The construction of cycle links is important as cycle users are more vulnerable to changes in surface quality and minor defects than other road users. Durability and endurance of materials needs to be more closely evaluated. And, local authorities should look more closely at the local needs of a cycle link and understand what local and sustainable materials are available that can be specified in design, with options for permeable paving in high flood risk areas.

Even if local authorities get all of this right, maintenance of cycle links will still be required. It is critical to maintain cycle links to ensure user safety, to maintain the attractiveness of the network and to improve the value of the network over the longer term.

These hot weather highs show it is necessary to make cycle links not only safe, but climate-proof and a case for more durable and climate resistant cycle link solutions need to not just be considered, but delivered. A damaged cycle track is unlikely to get used, and therefore causes issues for other road users and pedestrians. 

New designs surfacing

With evolutions in highway design happening frequently, it’s not surprising that progress has also been made with cycleways and footways, albeit at not such a fast pace. Every designer or local authority will need to refer to the Design Manual for Roads and Bridges (DMRB) or Manual of Contract Documents for Highway Works (MCHW) standards for guidance on highway design. And, the DMRB was reissued for footway and cycleway design recently in March 2020 as CD239. 

This newest update recommends suitable designs to improve the surface condition of cycleways over their design life. While vehicle overrun and works by statutory undertakers have been identified as the most common causes of failure in cycleways, poor design and construction, weather, and the natural ageing of bituminous material are also called out as significant causes of deterioration.

The foundation of cycleways must last 40 years according to DMRB, and the document specifies the loading and requirements of cycleway construction. Included in this same breath are two materials we at OCL are incredibly familiar with. Recommended materials for use in the construction of cycleways include cold recycled bound materials (CRBM) and cement bound granular material (CBGM) 

Our take on CBGM is our hydraulically bound material (HBM) and our CRBM offer forms the basis of our two core Foambase products. Which material solution you choose depends on the need and usage and base level you need to construct.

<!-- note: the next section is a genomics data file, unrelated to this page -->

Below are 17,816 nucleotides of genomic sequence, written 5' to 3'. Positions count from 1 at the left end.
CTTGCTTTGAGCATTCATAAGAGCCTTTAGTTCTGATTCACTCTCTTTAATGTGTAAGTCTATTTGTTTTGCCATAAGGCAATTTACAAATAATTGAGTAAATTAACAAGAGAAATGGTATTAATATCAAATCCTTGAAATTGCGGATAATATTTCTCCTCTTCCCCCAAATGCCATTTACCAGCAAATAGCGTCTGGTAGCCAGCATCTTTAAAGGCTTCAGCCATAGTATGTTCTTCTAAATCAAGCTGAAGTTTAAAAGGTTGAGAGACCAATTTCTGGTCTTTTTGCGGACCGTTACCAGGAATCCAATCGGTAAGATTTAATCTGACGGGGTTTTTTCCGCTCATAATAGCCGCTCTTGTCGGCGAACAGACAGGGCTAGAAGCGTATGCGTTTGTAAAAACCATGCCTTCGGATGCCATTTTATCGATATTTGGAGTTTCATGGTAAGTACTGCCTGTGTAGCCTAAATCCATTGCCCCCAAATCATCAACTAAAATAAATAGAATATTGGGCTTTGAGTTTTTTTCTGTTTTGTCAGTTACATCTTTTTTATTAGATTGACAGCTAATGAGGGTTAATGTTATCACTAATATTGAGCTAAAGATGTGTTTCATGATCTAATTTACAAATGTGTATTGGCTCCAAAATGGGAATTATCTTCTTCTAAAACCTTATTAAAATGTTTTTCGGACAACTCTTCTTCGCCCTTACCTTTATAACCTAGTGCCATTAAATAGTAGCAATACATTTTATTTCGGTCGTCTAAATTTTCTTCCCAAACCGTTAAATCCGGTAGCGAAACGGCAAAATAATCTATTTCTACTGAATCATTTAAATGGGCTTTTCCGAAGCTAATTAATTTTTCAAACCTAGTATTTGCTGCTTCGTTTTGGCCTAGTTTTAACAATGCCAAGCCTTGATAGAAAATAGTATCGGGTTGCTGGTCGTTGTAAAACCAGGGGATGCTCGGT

Therefore this presents local authorities and designers with a perfect opportunity to use the likes of these new low carbon solutions, HBM and Foambase, without the need for a departure from standards. Our solutions eliminate the reliance on high volumes of expensive quantities of bitumen and asphalt and heavy carbon emitting laying techniques for a binder course. In fact they actively enable the use of a low-carbon solution for cycleways and footways. 

Our cold-lay surfacing materials such as Foambase (CRBM) utilise 94% recycled aggregates bound with foamed bitumen and other hydraulic binders. It uses 5% of the energy compared to the amount used in manufacture of traditional asphalt, and delivers 50% carbon emission savings versus traditional methods.

We are currently working on two such cycleway projects using Foambase with forward-thinking U.K. local authorities that are keen to have cycle tracks not just low-carbon in terms of the activity they promote – cycling – but in their design and construction too. 


The bicycle needs to be an essential part of spatial and mobility policy for U.K. local authorities. There is clear appetite there from U.K. citizens for it to form a more integral part of their commute and general short mileage mobility. The new DfT data on the rise in cycling is incredibly important and compelling to this point.

Local authorities and employers need to do more to help people drive less and cycle more, particularly for short everyday journeys. Cycling used to be a relatively niche activity, but is now for many people a viable cost-effective and carbon-friendly alternative to a vast number of short journeys. However, what lets it down in the U.K. is the weak infrastructure to support increasing volumes of cyclists, or in some cases outside of major cities, a total lack of infrastructure. Cycle links joining up key residential areas to towns and cities will promote cycling as a safe daily method for commuting, without hindering motor vehicles or pedestrians in their journeys too.

Cycle tracks, designed and built with the latest material solutions represent a sustainable, environmentally friendly and cost effective way to get cyclists from A to B safely. Weather-proof, low maintenance and with a 40-year lifetime, they also ensure that a low carbon commute by a bicycle is no longer done on a toxic carbon-based chemical pathway. The irony of that is never lost on me.

Using these CRBM and CBGM solutions local authorities can help the UK not only deliver better, low maintenance and weather resilient cycling infrastructure, but in turn aid the attainment of carbon net-zero targets by 2050.